By Callie Oettinger
Published: September 26, 2014
I’ve been on the pitching and receiving end of books and films, as a publicist sharing information and as an editor and/or writer receiving and deciding what to do with that information.
Personal value is the common thread. As both a publicist and an editor/writer, you have to find the elements of value. What is of interest on the surface and what is of interest if you dive deeper—and how can they be pulled out?
A good example of this process resides in the following from Malcolm Gladwell, on how he finds a story:
You don’t start at the top if you want to find the story. You start in the middle, because it’s the people in the middle who do the actual work in the world.
If a book is a corporation/organization/you name it, what represents the “people in the middle” who drive the book? Find that and you’ll find the personal value that appeals to readers, editors/writers, and so on.
Posted in What It Takes
By Steven Pressfield | Published: October 1, 2014
Continuing on last Wednesday’s subject of Nobody Knows Nothing:
Somebody has to know something. We can’t all be flying blind. It’s unacceptable for us to throw up our hands on the topic of our art and our livelihood.
But who is that someone?
In the book biz, that individual is called an editor.
“Editor” is probably the least understood profession on the planet, short of “movie producer.”
No one knows what an editor does. Does she spell-check your manuscript? Organize your book tour? Is it her job to get you on Oprah? Make sure that your book gets reviewed by The New York Times?
Or is she more like a story guru and diagnostician? Can she help make your novel work? Can she analyze its plot structure? Shed light on characterization? Can she identify the parts that aren’t working? Can she tell you how to fix them? Can she do for you what Maxwell Perkins did for Hemingway, Fitzgerald, and Thomas Wolfe?
I got lucky about twenty years ago—career-making lucky—when a young editor at Doubleday bought my manuscript, Gates of Fire. I got lucky because that editor was Shawn Coyne. I’ve been riding his coattails ever since.
A great editor does all of the things listed above. But how? How does she learn her trade?
There is no such thing as Editors’ School. Harvard doesn’t offer a Ph.D. in Editing. Random House doesn’t teach it, and neither does Twentieth-Century Fox. As for freelancers, I’ve never met one who was worth diddly, and 90% of “real” editors are equally as useless. In many cases, they’re actually harmful. Their advice won’t help you; it’ll screw you up.
Again, this is not to knock editors. It’s just to restate that Nobody Knows Nothing (except a very rare few.)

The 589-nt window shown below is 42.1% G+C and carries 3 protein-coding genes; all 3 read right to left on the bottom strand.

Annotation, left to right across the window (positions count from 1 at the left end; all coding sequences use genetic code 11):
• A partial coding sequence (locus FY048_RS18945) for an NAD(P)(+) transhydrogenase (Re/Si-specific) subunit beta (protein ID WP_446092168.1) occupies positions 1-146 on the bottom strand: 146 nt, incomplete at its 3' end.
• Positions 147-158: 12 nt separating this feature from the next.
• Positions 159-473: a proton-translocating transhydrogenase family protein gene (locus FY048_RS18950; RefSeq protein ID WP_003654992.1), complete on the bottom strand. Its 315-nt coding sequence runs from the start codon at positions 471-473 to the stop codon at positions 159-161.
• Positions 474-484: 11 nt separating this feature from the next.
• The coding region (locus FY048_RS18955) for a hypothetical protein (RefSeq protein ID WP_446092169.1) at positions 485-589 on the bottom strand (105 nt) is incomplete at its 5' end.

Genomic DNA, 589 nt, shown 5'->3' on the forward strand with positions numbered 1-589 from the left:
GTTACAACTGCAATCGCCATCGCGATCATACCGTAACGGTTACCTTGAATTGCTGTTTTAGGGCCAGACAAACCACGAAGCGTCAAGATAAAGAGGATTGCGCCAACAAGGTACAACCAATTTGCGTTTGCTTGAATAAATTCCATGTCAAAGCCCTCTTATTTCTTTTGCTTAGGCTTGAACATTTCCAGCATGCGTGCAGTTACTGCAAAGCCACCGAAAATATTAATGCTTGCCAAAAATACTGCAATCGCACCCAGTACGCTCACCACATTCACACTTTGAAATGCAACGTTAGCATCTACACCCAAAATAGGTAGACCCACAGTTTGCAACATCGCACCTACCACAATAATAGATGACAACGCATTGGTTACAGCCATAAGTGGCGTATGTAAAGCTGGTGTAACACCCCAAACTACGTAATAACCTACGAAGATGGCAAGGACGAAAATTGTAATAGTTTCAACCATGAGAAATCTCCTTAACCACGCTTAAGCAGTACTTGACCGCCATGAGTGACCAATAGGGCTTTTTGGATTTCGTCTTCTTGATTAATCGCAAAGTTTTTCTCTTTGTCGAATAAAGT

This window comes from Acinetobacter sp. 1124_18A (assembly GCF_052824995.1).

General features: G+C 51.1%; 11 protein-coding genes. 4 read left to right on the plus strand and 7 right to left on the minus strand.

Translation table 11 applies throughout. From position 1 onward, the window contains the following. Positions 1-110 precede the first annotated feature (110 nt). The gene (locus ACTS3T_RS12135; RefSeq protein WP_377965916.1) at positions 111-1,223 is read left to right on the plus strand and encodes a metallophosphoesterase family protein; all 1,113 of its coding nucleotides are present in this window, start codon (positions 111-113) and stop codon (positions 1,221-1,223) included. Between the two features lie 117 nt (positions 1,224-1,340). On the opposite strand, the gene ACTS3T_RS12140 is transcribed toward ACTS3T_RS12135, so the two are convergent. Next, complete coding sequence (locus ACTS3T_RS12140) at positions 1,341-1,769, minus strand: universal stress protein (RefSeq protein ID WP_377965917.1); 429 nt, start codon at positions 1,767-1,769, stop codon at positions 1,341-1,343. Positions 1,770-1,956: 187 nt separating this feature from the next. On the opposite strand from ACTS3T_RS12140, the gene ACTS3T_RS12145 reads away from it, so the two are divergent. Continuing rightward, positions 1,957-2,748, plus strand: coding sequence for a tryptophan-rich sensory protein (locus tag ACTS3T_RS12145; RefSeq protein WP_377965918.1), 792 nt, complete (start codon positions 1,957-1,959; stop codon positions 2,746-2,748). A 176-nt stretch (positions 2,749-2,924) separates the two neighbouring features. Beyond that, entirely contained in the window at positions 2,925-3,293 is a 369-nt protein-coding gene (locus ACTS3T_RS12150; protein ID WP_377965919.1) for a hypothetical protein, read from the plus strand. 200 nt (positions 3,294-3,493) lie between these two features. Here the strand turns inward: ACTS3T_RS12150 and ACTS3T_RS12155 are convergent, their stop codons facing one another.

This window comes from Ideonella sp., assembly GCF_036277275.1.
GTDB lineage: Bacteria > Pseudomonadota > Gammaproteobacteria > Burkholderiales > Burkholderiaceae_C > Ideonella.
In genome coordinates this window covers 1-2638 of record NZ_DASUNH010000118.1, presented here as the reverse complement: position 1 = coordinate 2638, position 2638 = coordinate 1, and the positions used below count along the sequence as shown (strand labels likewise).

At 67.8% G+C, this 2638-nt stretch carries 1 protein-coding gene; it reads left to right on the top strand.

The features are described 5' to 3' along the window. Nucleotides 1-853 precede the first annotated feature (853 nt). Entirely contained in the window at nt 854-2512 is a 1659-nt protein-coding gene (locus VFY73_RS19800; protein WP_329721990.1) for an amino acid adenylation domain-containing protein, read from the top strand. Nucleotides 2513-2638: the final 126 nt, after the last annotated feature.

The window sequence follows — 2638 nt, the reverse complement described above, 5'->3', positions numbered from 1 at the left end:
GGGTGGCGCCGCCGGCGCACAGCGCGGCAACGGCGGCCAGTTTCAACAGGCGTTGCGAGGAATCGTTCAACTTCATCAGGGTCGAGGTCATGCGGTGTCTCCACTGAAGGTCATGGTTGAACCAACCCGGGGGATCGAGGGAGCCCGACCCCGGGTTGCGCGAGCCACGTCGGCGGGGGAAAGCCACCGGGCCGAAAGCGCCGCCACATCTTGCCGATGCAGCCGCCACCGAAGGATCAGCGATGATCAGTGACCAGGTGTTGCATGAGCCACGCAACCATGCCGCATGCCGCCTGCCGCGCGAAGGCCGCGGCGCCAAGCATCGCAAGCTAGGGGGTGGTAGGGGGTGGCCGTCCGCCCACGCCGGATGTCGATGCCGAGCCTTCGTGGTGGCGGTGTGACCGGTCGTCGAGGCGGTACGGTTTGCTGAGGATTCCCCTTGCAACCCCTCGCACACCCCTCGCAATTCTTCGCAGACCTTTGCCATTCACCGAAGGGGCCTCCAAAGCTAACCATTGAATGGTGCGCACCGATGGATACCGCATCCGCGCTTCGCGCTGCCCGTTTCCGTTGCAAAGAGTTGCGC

How do those few learn their trade? Basically they teach themselves. They fall in love with Story and they set themselves the task of deciphering its mysteries. They read Aristotle’s Poetics. They study Shakespeare and Turgenev and Tarantino. They plumb obscure texts, they participate in seminars. And they read and read and read.
They ask themselves, “Why does Story X work and Story Y doesn’t?” What does The Godfather have in common with Oedipus Rex? Is there a trick? Is there a secret? How did Shakespeare do it over and over? What does Stephen King know that the rest of us don’t?
Great editors like Shawn develop systems. They evolve philosophies. They borrow principles from professional students/teachers of story structure. They steal tidbits from their own writers and from others. And they invent their own. Like scientists, they develop hypotheses and they test them against reality.
Shawn has a system that he calls the Story Grid. It took him twenty-plus years to work out. [For a preview, sign up for his work-in-progress site, www.storygrid.com.] When you give him a manuscript he says, “Lemme put the Grid on it.” He showed me the diagram once for Silence of the Lambs. It blew my mind. I thought I was looking at brain surgery. “You mean there are that many moving parts?”
Posted in Writing Wednesdays | 10 Comments
By Steven Pressfield | Published: September 24, 2014
We were talking last week about how hard it is to evaluate material, particularly your own.
How do you tell if your new novel, your start-up, your Cuban-Chinese restaurant is any good? Who can tell you? Whose judgment can you trust?
In the literary/movie field, entire industries have evolved to respond to this need. Robert McKee (full disclosure: my friend) has established himself, among others, as the guru of Story Structure. A vocabulary, from Bob and other analysts, has spread through every studio and production company. “Inciting Incident,” “Second Act Turning Point,” “All Is Lost moment” are phrases that every script reader and development exec knows by heart.
Why? Because they help bring order out of chaos. They shed light on the mysteries of story. Is this book/screenplay working? Why? If something’s wrong, what is it? And how do we fix it?
Story analysis is the industry’s attempt at a diagnostic instrument. Is it art? Is it science? Is it bullshit?
Should you, the writer, study this stuff? Should you craft your stories to suit the guidelines and principles of “story structure?” Will the exercise inhibit you? Will it make you self-conscious, over-analytical? Will it reduce your work to formula?
Should you remain ignorant?
Are you a genius?
Does your gift set you beyond the need to know the principles of your craft?
Here’s my answer in two questions:
1. Who has bent the rules more successfully over the past twenty years than Quentin Tatantino?
2. Who understands the rules better than Quentin Tarantino?
I’m a believer in knowing the rules. You have to be familiar with the vocabulary. You have to understand the conventions of the genre you’re working in, even if (particularly if) it’s a genre that you yourself have just invented.
And yet …